chessgames.com
Members · Prefs · Laboratory · Collections · Openings · Endgames · Sacrifices · History · Search Kibitzing · Kibitzer's Café · Chessforums · Tournament Index · Players · Kibitzing

(If you register a free account you won't see all these ads!)
Anatoly Karpov vs Artur Yusupov
50th USSR Championship (1983), Moscow URS, rd 3, Apr-05
Spanish Game: Open. St. Petersburg Variation (C82)  ·  1-0
ANALYSIS [x]

FEN COPIED

Click Here to play Guess-the-Move
Given 28 times; par: 54 [what's this?]

explore this opening
find similar games 27 more Karpov/Yusupov games
PGN: download | view | print Help: general | java-troubleshooting

TIP: You can get computer analysis by clicking the "ENGINE" button below the game.

PGN Viewer:  What is this?
For help with this chess viewer, please see the Olga Chess Viewer Quickstart Guide.
PREMIUM MEMBERS CAN REQUEST COMPUTER ANALYSIS [more info]

A COMPUTER ANNOTATED SCORE OF THIS GAME IS AVAILABLE.  [CLICK HERE]

Kibitzer's Corner
Mar-13-04  Lawrence: Interesting to note that each of Karpov's moves 41, 42, 43, and 44 had to be EXACTLY what he played or he would have lost or drawn the game. (Junior 8, final eval +5.91)
Mar-28-04
Premium Chessgames Member
  acirce: This game is instructively annotated by Yusupov in "Training for the Tournament Player" (Dvoretsky/Yusupov). I recommend it.
Feb-13-05  Albertan: 20.Bd3! is a nice idea.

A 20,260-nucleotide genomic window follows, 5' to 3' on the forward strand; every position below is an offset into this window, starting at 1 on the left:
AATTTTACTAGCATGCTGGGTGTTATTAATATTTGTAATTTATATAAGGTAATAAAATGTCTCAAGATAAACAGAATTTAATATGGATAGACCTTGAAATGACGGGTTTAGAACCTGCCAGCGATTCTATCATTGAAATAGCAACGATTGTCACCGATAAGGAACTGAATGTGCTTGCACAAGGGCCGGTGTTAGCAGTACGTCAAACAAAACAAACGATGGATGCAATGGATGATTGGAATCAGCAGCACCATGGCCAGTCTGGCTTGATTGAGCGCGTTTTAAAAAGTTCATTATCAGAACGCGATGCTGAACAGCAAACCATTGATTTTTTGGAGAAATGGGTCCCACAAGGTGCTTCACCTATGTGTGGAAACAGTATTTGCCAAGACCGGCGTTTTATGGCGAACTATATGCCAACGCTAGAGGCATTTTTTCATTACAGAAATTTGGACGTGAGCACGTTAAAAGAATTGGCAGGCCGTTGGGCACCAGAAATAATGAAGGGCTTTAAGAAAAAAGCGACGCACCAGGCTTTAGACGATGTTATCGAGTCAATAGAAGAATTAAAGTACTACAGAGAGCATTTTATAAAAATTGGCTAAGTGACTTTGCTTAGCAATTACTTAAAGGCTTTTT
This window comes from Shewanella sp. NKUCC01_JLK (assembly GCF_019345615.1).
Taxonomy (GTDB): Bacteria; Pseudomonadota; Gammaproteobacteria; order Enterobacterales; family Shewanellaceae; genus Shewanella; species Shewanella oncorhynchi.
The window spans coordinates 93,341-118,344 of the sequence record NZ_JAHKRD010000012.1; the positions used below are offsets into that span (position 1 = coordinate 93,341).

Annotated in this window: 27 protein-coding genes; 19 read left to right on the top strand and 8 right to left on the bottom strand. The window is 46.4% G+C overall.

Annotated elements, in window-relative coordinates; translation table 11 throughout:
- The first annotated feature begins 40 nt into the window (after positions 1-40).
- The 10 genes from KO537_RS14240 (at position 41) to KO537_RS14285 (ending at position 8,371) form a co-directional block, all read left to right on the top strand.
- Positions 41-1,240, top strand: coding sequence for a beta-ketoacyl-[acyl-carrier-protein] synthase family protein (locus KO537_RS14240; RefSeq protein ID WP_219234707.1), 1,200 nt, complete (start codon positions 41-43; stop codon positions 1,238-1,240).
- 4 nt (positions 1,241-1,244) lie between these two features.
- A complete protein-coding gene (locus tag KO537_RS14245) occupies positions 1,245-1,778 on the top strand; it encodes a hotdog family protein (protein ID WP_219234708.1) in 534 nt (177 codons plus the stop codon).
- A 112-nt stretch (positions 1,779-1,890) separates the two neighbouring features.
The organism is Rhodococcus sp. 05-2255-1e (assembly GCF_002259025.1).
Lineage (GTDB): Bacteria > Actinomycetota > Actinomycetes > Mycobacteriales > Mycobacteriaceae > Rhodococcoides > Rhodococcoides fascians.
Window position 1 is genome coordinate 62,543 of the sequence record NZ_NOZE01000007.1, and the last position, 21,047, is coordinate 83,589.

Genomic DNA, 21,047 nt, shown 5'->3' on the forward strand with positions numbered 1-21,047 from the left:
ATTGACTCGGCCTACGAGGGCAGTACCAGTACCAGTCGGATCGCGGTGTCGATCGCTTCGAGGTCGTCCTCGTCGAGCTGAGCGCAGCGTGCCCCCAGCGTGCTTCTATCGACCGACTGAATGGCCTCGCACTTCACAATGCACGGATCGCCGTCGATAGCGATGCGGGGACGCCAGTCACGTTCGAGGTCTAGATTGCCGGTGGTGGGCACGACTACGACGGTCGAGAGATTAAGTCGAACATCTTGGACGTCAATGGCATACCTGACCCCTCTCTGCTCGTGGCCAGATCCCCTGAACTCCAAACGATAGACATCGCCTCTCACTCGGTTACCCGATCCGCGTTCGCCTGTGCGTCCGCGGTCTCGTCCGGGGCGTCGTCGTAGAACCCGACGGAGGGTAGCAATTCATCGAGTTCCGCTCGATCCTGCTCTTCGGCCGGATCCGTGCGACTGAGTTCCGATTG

Shredder 9 suggests that 30....Nf5? was a mistake. Huebner could have tried 30...Rb5 or 30...c6 instead instead ie.

(a)30..Rb5 31. Rxb5 Qxb5 32. Qc2 c6 33.
Bd2 Qa5 )

(b)30... c6 31. Ra5 Nf5 32. Qd2 Qe7 33. Kg1 Nxe3 34. Qxe3 Rb8

Huebner must have seen that playing 31..Nxe3?! would be inferior, as it drops a pawn: ie 32.fxe3 Rg6 33.Rxc7!? Rxc7 34.Rxc7 Qf5 35.Qc2 Qxc2 36.Rxc2

Feb-13-05  Albertan: I wonder why Huebner did not play the move 34...Nxe3 instead? I guess after 35.Qxe3 Rc6 36.Rxc6 Qxc6 37.a3 bxa3 38.Qxa3 Qc4 39.Qe3 g6 40.h4 Kg7 Yuspov would have been in trouble.
Feb-13-05  maoam: <Albertan> <I wonder why Huebner did not play the move...>

I imagine that Karpov or Yuspov might have objected, unless they were both away from the board at the time in which case Huebner should have played 34...Qc4 as a jape.

Jul-31-05  SneechLatke: <Lawrence> Yes, but it is not as though any of those moves (excepting maybe 43.♖h2) are very hard to find.
Jul-31-05  who: <lawrence> actually 44.f5 would also win technically. 44.Kh4 Qe7+ 45.Kh3 Qd7+ and white is right back where he started and so can play 46.f5 that and SneechLatke's point make it not so impressive.
Jul-31-05  notyetagm: I believe that this is the famous Karpov <prophylactic> game in which he simply refuses to allow Black to carry out his intended ... ♘a5-c4 maneuver. Black gets flustered by his inability to execute this plan, blunders a pawn, and then has to lauch a kamikaze attack on the White king which fails.
Feb-20-06  Timothy Glenn Forney: Kortchnoi is the godfather of this variation.It doesn't seem to have a good win %.
Jun-10-08  Helios727: Why does Huebner's name come into this?
Aug-09-08  just a kid: Yusupov's knight."He tried to make me go to c4,but karpov said no,no,no."I love this game.Gregory Kaidanov taught me and 10 other students this game.